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In Germany and Switzerland, a Landeskirche (plural: Landeskirchen) is the church of a region. The term usually refers to Protestant churches, but—in case of Switzerland—also Roman Catholic dioceses. They originated as the national churches of the independent states, States of Germany (Länder) or Cantons of Switzerland (Kantone, Cantons), that later unified to form modern Germany (in 1871) or modern Switzerland (in 1848), respectively.

Origins in the Holy Roman Empire


In the pre-Reformation era, the organization of the church within a land was understood as a landeskirche, certainly under a higher power (the pope or a patriarch), but also possessing an increased measure of independence, especially as concerning its internal structure and its relations to its king, prince or ruler. Unlike in Scandinavia and England, the bishops in the national churches did not survive the Reformation, making it impossible for a conventional diocesan system to continue within Lutheranism. Therefore, Martin Luther demanded that, as a stop-gap, each secular Landesherr (territorial lord, monarch or a body, like the governments of republican Imperial estates, such as Free Imperial Cities or Swiss cantons) should exercise episcopal functions in the respective territories. The principle of cuius regio, eius religio also arose out of the Reformation, and according to this a Landesherr chose what denomination his subjects had to belong to. This led to closed, insular landeskirchen. The principle was a byproduct of religious politics in the Holy Roman Empire and soon softened after the Thirty Years' War.

At the time of the abolition of the monarchies in Germany in 1918, the Landesherren were summus episcopus (Landesbischöfe, comparable to the Supreme Governor of the Church of England) in the states or their administrative areas, and the ties between churches and nations came to be particularly close, even with Landesherren outside the Lutheran church. So the (Roman Catholic) king of Bavaria was at the same time supreme governor (summus episcopus) of the Evangelical Lutheran Church in Bavaria right of the river Rhine. In practice, the Landesherren exercised episcopal functions (summepiscopacy) only indirectly through consistories (German: Konsistorium/Konsistorien [sg./pl.]).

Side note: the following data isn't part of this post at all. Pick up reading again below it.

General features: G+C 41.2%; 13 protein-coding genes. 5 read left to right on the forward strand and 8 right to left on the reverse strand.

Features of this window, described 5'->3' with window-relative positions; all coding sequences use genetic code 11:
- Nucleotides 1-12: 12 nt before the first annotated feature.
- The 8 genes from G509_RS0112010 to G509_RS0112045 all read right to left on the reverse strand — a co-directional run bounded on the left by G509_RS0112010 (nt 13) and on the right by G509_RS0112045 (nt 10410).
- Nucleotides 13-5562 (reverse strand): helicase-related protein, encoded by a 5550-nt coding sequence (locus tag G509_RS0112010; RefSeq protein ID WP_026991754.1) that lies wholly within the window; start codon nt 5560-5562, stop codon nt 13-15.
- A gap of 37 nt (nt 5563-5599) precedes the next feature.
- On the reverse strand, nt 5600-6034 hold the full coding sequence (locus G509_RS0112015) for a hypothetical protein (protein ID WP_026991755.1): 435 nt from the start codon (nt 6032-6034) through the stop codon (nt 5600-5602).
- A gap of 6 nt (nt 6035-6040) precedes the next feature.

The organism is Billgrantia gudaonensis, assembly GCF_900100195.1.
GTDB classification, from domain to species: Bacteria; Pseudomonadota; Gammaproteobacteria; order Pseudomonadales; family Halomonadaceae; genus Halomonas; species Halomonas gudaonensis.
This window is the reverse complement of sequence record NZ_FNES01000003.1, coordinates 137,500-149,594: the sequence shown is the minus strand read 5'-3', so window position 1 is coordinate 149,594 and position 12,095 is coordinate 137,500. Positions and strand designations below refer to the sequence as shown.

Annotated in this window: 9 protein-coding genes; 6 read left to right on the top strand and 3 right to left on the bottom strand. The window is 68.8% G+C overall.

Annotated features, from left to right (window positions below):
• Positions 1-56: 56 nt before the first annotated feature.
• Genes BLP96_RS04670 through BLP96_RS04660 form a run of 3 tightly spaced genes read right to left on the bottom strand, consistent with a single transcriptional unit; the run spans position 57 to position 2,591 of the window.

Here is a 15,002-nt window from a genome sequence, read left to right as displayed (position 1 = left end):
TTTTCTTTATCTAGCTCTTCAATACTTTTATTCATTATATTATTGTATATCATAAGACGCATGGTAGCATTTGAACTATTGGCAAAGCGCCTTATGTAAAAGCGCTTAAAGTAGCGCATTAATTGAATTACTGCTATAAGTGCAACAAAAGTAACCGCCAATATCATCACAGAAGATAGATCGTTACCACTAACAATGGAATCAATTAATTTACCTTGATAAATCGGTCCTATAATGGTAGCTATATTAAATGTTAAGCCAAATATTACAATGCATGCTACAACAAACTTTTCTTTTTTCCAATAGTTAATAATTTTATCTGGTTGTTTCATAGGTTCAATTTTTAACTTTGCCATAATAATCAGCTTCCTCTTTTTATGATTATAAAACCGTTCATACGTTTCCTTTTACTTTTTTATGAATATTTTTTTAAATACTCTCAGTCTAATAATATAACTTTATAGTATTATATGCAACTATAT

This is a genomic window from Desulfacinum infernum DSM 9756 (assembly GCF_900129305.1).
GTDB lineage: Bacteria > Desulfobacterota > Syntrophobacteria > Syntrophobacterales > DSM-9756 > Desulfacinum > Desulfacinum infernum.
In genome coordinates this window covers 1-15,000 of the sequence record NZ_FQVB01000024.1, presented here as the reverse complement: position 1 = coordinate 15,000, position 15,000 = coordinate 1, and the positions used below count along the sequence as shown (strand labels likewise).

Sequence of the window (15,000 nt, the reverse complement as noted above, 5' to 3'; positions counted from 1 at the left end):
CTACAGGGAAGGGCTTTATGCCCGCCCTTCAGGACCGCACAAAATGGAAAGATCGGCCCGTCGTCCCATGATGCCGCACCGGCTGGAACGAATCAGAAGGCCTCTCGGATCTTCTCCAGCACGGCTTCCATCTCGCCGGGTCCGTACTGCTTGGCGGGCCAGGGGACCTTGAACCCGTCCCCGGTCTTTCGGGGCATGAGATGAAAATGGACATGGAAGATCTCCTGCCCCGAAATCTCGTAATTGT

In Germany


Those of the following Landeskirchen, which existed in 1922, founded the new umbrella German Evangelical Church Confederation (German: Deutscher Evangelischer Kirchenbund, 1922–1933). There were mergers in the 1920s and under Nazi reign in 1933 and 1934.

The first date given before every entry in the table below refers to the year, when the respective church body was constituted. Such a date of constitution is somewhat difficult to fix for the 19th century, when church constitutions were reformed and came into effect, which usually provided for more or less state-independent legislative and executive bodies more or less elected by parishioners. The Protestant Reformation and some church organisation (Kirchenordnung) of course existed long before.

For the 20th century the given years refer to the formal establishment of the respective church body. The second date refers to the year, when the respective church body ceased to exist (if so), due to a merger or unwinding. The third entry gives the name of each church body alphabetically assorted by the first territorial entity mentioned in the name. This makes sense because Landeskirchen have clear regional demarcations, therefore usually somehow mentioned in their names. The post-World War I church bodies, listed below, have never existed all in the same time. One can sort the table below alphabetically or chronologically by clicking on the button with the gyronny of four.

Those of the following Landeskirchen, which existed in 1948, founded the new Protestant umbrella Evangelical Church in Germany (German: Evangelische Kirche in Deutschland). However, following the violations of the church constitutions under Nazi reign many church bodies did not simply return to the pre-1933 status quo, but introduced altered or new church constitutions – usually after lengthy synodal procedures of decision-taking -, often including an altered name of the church body. In a process starting in June 1945 and ending in 1953 the Evangelical Church of the old-Prussian Union transformed from an integrated church body, sudivided into ecclesiastical provinces, into an umbrella-like church body, renamed into Evangelical Church of the Union under political pressure of communist East Germany in 1953.

The six old-Prussian ecclesiastical provinces (Kirchenprovinz[en], sg.[pl.]), which were not or not completely abolished by the expulsion of its parishioners from the Polish and Soviet annexed German territories, assumed independence as Landeskirchen of their own between 1945 and 1948, however, simultaneously remaining member churches within the Evangelical Church of the (old-Prussian) Union, thus rather converted into an umbrella. The communist dictatorship in East Germany imposed further name changes and administrative reorganisations along the inner German borders. This was reversed after unification.